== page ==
But it seems to have been launched as a frontal assault in Steve Jobs’s unlikely war against Adobe’s Flash tool kit, the cross-platform animation and programming environment first made popular on the Web in the 1990s. Adobe had created a Flash exporter for iPhone, which they scrapped in the wake of the prohibition, only to later reinstate it after the dust cleared. The Federal Trade Commission and the Department of Justice reportedly considered launching an antitrust investigation into Apple to determine if the policy would unlawfully foreclose competition on rival platforms—an unthinkable outcome in 1980, even if the Apple II was as successful then, relatively speaking, as the iPhone was thirty years later.
The computational ecosystem is burgeoning. We have more platforms today than ever before, from mobile devices to microcomputers to game consoles to specialized embedded systems. Yet, a prevailing attitude about computational creativity longs for uniformity: game engines that target multiple platforms to produce the same plain-vanilla experience; authoring tools that export to every popular device at the lowest common denominator; and, of course, the tyranny of the Web, where everything that once worked well on a particular platform is remade to work poorly everywhere (just think of Google Docs, which took Microsoft’s bloated desktop office suite and refashioned its components into terrible online renditions). After Apple’s prohibition of nonnative development tools, Flash developers responded with understandable fury. But rather than antitrust idealism, ignorance probably motivated their anxiety: many such developers just didn’t possess an adeptness with iOS-native tools like Objective-C, and they feared being locked out of Apple’s popular platform.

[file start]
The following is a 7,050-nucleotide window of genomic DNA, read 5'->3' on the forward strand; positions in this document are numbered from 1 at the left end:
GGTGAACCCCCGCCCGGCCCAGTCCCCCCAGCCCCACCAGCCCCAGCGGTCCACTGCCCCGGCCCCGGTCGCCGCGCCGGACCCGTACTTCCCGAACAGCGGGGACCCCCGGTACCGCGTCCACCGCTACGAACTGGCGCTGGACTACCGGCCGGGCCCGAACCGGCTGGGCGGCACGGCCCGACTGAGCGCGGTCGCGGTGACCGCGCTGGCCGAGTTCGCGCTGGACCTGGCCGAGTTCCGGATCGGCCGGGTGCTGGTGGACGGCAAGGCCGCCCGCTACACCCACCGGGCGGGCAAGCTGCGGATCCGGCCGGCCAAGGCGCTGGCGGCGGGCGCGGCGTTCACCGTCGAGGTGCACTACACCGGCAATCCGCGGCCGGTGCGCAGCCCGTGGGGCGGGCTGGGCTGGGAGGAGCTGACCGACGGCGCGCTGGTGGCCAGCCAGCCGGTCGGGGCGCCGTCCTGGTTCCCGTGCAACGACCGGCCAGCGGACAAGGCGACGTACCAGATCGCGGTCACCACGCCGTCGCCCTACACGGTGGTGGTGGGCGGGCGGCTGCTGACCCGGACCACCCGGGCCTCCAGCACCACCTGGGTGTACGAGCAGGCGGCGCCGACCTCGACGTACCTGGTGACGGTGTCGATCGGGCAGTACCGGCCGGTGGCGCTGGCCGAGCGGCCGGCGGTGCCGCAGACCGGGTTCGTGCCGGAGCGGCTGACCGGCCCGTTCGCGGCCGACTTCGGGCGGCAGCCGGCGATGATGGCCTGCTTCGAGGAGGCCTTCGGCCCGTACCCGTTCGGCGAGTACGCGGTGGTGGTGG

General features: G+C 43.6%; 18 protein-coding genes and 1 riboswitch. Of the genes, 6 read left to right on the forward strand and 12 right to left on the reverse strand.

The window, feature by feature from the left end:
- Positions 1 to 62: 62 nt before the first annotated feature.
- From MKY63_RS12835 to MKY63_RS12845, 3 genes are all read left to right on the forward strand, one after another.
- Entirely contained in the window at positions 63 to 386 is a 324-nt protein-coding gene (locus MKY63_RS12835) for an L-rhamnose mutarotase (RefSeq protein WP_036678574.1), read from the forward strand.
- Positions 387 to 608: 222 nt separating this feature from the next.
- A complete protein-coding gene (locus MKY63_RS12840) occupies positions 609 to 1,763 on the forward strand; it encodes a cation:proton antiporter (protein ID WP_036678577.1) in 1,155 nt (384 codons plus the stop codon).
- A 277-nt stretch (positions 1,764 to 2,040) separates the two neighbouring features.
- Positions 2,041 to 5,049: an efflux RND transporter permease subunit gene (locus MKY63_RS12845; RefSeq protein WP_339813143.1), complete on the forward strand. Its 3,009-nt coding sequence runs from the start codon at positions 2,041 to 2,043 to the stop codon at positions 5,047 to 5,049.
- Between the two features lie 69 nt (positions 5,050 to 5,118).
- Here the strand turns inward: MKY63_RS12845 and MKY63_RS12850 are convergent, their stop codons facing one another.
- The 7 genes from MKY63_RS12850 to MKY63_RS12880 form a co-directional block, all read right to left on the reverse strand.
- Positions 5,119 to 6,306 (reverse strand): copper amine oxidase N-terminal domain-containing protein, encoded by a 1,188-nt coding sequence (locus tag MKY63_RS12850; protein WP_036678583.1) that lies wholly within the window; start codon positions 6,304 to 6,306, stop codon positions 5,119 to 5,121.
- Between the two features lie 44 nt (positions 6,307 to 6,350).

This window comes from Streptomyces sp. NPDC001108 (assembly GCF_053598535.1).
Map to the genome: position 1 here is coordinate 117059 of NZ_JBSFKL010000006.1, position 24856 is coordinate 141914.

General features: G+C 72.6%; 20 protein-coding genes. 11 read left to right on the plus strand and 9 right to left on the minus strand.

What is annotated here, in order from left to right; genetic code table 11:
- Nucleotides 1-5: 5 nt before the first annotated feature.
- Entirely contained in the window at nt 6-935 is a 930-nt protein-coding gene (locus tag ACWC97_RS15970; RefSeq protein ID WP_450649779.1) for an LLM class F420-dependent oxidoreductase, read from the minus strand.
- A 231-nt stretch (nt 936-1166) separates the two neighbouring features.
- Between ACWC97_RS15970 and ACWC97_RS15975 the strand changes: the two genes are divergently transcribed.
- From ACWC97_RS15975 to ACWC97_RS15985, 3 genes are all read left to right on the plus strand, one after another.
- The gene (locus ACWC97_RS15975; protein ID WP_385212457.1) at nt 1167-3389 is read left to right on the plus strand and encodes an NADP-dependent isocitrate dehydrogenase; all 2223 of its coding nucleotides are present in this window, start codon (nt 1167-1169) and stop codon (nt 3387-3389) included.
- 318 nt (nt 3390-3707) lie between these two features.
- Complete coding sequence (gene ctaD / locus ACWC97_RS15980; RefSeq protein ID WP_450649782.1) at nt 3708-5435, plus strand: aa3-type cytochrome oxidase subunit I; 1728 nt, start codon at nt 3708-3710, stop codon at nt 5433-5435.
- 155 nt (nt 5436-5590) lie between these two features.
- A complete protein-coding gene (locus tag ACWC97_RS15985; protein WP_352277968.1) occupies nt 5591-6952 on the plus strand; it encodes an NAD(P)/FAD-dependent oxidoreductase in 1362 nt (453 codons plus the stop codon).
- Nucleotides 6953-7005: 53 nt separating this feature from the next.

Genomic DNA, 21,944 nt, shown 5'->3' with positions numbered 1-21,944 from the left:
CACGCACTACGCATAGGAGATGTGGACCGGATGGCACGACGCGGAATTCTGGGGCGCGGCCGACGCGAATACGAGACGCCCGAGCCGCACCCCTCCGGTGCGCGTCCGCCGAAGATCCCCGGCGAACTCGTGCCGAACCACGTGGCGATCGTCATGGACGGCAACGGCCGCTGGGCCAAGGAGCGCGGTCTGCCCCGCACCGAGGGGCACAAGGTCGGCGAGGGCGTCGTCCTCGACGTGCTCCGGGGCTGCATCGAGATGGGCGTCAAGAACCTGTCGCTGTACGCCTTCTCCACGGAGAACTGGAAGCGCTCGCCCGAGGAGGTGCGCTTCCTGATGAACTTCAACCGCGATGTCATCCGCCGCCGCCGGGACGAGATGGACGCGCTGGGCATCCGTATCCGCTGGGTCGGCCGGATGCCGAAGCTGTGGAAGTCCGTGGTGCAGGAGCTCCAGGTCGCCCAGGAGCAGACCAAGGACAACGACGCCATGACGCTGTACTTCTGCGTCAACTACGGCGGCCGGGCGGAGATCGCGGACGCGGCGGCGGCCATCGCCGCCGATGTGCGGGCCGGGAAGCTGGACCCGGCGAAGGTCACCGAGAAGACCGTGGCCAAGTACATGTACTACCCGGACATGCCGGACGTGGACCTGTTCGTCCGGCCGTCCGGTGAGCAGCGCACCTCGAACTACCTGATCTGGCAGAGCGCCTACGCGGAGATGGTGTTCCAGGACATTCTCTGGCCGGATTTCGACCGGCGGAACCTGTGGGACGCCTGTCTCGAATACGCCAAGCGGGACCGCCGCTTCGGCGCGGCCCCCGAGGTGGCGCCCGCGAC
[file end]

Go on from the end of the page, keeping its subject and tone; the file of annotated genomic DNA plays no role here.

From our vantage point, Apple’s 1977 version of learning and deploying programming might seem quaint, even if also appealing. Today we have offloaded such facilities into concepts like “hacker” and “maker,” lifestyle activities that already imply that one has managed to “learn to code” by other means, and in which the act of programming or designing circuits becomes an end practiced for its own sake, often as an affectation.
But it is not entirely impossible to imagine recuperating such a situation, one in which hardware ships with the tools to make software for it—for personal use as much as for producing the latest hit app or billion-dollar start-up. Apple itself made gestures toward such a possible future in 2014, when it introduced a new programming language called Swift, meant to make iOS and OS X programming easier and more rapid. Still, programming has become so decoupled from computer ownership and use that a new language is hardly sufficient to return us to those salad days of the late 1970s. Back then, owning a computer entailed being a programmer, much like owning a sewing machine entailed being a seamster or a seamstress.